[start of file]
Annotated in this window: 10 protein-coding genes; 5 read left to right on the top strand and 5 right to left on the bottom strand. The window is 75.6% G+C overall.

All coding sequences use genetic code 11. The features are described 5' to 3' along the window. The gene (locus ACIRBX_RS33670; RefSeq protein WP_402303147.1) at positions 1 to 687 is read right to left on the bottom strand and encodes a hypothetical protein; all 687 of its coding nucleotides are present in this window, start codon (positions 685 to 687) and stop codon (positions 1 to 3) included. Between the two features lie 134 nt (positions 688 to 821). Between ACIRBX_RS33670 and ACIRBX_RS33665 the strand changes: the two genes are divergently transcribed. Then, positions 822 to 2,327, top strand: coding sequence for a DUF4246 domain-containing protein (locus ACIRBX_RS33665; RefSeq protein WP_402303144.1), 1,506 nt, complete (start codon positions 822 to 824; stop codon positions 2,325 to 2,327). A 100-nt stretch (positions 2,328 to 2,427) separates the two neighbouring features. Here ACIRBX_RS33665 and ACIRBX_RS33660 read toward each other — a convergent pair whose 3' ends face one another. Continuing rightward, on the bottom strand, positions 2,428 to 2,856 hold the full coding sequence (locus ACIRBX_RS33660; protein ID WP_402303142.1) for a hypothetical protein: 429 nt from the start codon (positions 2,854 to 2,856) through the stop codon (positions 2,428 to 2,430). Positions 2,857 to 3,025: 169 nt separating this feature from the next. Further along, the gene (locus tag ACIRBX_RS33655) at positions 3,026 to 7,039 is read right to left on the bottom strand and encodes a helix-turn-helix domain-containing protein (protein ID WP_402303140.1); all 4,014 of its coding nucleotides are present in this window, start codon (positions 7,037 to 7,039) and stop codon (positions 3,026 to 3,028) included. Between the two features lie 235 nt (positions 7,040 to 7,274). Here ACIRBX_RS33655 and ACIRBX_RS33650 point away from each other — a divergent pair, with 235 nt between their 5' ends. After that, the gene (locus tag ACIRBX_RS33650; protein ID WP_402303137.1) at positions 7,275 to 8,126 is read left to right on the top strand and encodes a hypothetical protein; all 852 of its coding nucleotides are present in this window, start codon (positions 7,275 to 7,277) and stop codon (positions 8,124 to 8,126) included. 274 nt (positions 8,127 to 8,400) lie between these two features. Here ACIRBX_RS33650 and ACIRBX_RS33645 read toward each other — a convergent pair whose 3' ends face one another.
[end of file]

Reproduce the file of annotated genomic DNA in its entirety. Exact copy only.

Annotated in this window: 10 protein-coding genes; 5 read left to right on the top strand and 5 right to left on the bottom strand. The window is 75.6% G+C overall.

All coding sequences use genetic code 11. The features are described 5' to 3' along the window. The gene (locus ACIRBX_RS33670; RefSeq protein WP_402303147.1) at positions 1 to 687 is read right to left on the bottom strand and encodes a hypothetical protein; all 687 of its coding nucleotides are present in this window, start codon (positions 685 to 687) and stop codon (positions 1 to 3) included. Between the two features lie 134 nt (positions 688 to 821). Between ACIRBX_RS33670 and ACIRBX_RS33665 the strand changes: the two genes are divergently transcribed. Then, positions 822 to 2,327, top strand: coding sequence for a DUF4246 domain-containing protein (locus ACIRBX_RS33665; RefSeq protein WP_402303144.1), 1,506 nt, complete (start codon positions 822 to 824; stop codon positions 2,325 to 2,327). A 100-nt stretch (positions 2,328 to 2,427) separates the two neighbouring features. Here ACIRBX_RS33665 and ACIRBX_RS33660 read toward each other — a convergent pair whose 3' ends face one another. Continuing rightward, on the bottom strand, positions 2,428 to 2,856 hold the full coding sequence (locus ACIRBX_RS33660; protein ID WP_402303142.1) for a hypothetical protein: 429 nt from the start codon (positions 2,854 to 2,856) through the stop codon (positions 2,428 to 2,430). Positions 2,857 to 3,025: 169 nt separating this feature from the next. Further along, the gene (locus tag ACIRBX_RS33655) at positions 3,026 to 7,039 is read right to left on the bottom strand and encodes a helix-turn-helix domain-containing protein (protein ID WP_402303140.1); all 4,014 of its coding nucleotides are present in this window, start codon (positions 7,037 to 7,039) and stop codon (positions 3,026 to 3,028) included. Between the two features lie 235 nt (positions 7,040 to 7,274). Here ACIRBX_RS33655 and ACIRBX_RS33650 point away from each other — a divergent pair, with 235 nt between their 5' ends. After that, the gene (locus tag ACIRBX_RS33650; protein ID WP_402303137.1) at positions 7,275 to 8,126 is read left to right on the top strand and encodes a hypothetical protein; all 852 of its coding nucleotides are present in this window, start codon (positions 7,275 to 7,277) and stop codon (positions 8,124 to 8,126) included. 274 nt (positions 8,127 to 8,400) lie between these two features. Here ACIRBX_RS33650 and ACIRBX_RS33645 read toward each other — a convergent pair whose 3' ends face one another.